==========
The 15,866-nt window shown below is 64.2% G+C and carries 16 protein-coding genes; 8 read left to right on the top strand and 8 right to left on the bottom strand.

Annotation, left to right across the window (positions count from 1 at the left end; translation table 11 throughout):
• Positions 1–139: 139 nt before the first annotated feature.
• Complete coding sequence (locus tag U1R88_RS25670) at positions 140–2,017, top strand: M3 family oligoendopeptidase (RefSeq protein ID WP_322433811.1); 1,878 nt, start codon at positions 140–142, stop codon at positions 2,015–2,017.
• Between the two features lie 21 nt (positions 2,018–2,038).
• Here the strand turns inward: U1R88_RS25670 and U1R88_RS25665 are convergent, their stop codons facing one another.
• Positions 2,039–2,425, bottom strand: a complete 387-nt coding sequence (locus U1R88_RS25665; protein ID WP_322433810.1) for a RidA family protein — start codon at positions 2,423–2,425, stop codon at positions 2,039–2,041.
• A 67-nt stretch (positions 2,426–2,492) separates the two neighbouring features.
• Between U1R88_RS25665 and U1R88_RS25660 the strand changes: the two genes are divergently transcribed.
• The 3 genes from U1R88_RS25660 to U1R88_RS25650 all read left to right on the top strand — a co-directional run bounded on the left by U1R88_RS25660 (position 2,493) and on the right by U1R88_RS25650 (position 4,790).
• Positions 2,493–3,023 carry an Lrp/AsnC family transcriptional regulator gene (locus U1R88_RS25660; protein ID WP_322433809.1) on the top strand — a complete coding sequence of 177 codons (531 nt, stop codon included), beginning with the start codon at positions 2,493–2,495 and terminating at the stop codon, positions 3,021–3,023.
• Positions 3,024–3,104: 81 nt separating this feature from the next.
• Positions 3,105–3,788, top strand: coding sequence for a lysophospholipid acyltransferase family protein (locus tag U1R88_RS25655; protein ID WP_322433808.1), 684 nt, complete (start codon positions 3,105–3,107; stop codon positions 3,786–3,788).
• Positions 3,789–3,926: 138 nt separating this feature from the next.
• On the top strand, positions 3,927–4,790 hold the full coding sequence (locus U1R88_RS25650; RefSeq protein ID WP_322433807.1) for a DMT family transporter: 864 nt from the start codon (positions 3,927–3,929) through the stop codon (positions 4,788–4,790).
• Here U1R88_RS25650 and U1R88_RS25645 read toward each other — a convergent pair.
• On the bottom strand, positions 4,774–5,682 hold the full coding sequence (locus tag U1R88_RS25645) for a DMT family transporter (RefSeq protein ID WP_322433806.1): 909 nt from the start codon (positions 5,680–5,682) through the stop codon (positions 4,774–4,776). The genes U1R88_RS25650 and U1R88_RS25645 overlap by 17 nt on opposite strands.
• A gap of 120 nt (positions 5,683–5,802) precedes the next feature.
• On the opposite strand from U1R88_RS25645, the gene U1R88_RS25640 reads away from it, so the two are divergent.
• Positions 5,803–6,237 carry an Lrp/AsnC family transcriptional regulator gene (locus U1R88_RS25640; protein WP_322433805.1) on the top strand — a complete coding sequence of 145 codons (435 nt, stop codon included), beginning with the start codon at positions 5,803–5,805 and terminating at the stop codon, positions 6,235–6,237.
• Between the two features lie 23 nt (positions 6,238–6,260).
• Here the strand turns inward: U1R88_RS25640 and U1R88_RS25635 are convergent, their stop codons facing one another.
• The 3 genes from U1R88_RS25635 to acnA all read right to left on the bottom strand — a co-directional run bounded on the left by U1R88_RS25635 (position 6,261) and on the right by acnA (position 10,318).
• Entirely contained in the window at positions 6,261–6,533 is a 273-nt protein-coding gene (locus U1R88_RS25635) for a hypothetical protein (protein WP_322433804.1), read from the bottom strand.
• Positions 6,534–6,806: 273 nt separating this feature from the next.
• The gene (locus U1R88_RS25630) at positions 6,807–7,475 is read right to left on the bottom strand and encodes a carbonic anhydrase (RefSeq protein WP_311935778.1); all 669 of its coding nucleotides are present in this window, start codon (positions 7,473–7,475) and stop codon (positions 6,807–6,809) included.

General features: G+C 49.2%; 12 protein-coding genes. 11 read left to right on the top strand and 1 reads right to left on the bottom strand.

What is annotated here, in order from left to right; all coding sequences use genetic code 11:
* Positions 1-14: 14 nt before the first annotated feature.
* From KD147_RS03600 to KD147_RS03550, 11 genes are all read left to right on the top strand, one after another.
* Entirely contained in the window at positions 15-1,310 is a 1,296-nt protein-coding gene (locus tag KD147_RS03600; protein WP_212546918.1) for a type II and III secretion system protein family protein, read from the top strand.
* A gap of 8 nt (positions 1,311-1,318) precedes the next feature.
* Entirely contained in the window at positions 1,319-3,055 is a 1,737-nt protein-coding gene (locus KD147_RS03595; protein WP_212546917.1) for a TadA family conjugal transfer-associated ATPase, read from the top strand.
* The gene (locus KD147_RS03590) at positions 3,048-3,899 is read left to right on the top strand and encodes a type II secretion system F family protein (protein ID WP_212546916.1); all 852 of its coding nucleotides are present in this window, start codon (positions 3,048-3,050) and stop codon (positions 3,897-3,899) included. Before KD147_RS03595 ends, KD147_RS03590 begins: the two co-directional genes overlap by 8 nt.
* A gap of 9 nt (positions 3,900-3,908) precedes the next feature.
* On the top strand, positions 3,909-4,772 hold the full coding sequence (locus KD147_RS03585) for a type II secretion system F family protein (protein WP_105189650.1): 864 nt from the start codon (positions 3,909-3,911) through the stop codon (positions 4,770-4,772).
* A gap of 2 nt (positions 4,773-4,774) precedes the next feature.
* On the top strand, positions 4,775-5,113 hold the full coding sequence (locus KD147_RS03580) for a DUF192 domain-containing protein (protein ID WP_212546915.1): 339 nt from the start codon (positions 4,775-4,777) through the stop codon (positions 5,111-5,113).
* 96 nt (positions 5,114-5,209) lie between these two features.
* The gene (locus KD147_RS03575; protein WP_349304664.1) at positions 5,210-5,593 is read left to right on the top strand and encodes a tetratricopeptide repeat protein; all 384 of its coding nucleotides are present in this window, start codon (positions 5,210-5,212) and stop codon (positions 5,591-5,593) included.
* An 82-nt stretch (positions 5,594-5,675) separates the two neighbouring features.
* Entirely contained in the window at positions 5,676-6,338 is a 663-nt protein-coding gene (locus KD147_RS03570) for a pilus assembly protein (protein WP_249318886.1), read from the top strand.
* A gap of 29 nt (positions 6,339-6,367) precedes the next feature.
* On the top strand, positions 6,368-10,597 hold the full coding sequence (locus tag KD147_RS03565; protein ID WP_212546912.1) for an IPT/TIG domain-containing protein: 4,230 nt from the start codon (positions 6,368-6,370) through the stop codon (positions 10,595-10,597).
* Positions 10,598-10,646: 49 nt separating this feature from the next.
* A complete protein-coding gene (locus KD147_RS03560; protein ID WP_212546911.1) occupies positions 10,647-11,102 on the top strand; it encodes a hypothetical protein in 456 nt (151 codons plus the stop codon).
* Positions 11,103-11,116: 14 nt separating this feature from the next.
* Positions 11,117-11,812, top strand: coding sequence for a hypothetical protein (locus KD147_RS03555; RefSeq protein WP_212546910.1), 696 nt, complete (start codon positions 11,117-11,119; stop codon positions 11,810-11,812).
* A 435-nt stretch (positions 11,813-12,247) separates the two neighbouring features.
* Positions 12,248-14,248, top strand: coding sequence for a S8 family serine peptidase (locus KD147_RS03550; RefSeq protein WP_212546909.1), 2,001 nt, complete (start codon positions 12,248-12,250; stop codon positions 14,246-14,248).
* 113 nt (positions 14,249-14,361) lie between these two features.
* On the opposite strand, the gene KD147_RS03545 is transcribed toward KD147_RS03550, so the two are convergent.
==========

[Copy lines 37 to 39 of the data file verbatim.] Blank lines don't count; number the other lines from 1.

* A gap of 2 nt (positions 4,773-4,774) precedes the next feature.
* On the top strand, positions 4,775-5,113 hold the full coding sequence (locus KD147_RS03580) for a DUF192 domain-containing protein (protein ID WP_212546915.1): 339 nt from the start codon (positions 4,775-4,777) through the stop codon (positions 5,111-5,113).
* 96 nt (positions 5,114-5,209) lie between these two features.